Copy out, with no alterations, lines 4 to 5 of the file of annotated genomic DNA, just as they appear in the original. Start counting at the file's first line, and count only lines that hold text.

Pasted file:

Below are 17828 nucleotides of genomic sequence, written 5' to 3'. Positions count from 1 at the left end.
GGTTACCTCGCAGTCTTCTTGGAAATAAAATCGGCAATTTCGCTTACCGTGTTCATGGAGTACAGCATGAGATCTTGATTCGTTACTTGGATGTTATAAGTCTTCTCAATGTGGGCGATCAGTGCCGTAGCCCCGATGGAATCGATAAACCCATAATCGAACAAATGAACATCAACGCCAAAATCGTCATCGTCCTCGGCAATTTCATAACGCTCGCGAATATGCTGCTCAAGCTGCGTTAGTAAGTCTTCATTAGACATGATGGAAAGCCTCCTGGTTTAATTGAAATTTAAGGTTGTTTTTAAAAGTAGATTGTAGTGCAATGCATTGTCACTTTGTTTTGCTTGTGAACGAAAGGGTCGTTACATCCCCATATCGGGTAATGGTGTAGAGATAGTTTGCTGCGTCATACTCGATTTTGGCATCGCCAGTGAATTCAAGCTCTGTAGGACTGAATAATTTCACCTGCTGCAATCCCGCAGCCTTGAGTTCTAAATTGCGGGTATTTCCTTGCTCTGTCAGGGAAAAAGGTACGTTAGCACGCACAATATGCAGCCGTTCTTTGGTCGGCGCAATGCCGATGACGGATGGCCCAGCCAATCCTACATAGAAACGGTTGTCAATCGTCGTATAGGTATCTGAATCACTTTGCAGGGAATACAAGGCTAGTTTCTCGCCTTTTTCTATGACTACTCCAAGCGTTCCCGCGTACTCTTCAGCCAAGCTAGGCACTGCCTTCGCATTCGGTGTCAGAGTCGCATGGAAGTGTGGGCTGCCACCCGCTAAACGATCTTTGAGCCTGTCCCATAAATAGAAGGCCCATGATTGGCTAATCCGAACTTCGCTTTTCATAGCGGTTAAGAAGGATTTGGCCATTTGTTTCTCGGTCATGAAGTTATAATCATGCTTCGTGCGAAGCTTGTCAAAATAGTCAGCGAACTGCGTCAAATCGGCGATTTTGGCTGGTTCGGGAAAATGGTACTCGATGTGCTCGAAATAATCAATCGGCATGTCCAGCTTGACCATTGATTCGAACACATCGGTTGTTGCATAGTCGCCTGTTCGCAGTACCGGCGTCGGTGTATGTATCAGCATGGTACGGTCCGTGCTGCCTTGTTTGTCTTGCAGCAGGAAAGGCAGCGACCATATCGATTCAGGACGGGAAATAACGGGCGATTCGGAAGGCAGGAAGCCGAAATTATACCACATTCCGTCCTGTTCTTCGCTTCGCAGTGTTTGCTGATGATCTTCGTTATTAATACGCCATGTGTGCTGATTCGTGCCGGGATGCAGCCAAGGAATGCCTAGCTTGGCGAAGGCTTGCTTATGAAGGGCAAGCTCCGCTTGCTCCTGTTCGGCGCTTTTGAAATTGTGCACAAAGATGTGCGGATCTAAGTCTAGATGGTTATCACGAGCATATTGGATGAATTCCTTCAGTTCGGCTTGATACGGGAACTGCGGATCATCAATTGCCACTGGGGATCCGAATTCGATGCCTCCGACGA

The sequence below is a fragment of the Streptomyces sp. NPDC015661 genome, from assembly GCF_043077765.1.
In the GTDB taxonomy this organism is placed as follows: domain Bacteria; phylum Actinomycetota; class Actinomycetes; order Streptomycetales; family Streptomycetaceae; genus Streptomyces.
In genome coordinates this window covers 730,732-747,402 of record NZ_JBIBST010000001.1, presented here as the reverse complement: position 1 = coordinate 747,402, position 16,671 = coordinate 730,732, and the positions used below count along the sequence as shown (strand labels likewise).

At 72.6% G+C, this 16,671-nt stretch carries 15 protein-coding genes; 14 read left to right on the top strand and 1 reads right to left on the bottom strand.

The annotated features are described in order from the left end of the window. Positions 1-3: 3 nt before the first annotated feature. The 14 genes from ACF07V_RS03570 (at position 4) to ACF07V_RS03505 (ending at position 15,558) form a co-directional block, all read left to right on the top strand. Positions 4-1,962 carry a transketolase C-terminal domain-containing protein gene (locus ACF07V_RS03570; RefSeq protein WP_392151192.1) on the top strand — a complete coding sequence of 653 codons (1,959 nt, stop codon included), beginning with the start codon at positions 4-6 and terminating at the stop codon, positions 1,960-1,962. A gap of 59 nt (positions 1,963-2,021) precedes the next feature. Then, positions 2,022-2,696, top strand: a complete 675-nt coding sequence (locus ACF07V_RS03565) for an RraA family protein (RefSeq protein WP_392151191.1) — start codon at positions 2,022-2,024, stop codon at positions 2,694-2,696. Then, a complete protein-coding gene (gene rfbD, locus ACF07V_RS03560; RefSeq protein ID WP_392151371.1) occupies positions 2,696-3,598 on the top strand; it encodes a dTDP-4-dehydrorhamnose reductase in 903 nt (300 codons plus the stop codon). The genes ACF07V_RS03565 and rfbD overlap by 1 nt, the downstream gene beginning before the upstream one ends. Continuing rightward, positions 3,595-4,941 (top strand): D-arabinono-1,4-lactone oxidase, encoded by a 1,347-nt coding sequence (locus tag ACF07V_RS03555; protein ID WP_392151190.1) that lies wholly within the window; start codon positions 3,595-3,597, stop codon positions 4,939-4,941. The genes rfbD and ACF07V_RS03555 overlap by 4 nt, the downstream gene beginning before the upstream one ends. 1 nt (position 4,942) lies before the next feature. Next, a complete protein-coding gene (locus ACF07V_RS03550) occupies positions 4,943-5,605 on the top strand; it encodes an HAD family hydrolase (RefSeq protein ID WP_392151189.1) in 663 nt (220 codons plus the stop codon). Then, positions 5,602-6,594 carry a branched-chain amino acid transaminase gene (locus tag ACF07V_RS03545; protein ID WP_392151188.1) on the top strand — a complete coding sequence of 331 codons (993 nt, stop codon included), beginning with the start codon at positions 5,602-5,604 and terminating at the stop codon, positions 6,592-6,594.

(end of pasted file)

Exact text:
In the GTDB taxonomy this organism is placed as follows: domain Bacteria; phylum Actinomycetota; class Actinomycetes; order Streptomycetales; family Streptomycetaceae; genus Streptomyces.
In genome coordinates this window covers 730,732-747,402 of record NZ_JBIBST010000001.1, presented here as the reverse complement: position 1 = coordinate 747,402, position 16,671 = coordinate 730,732, and the positions used below count along the sequence as shown (strand labels likewise).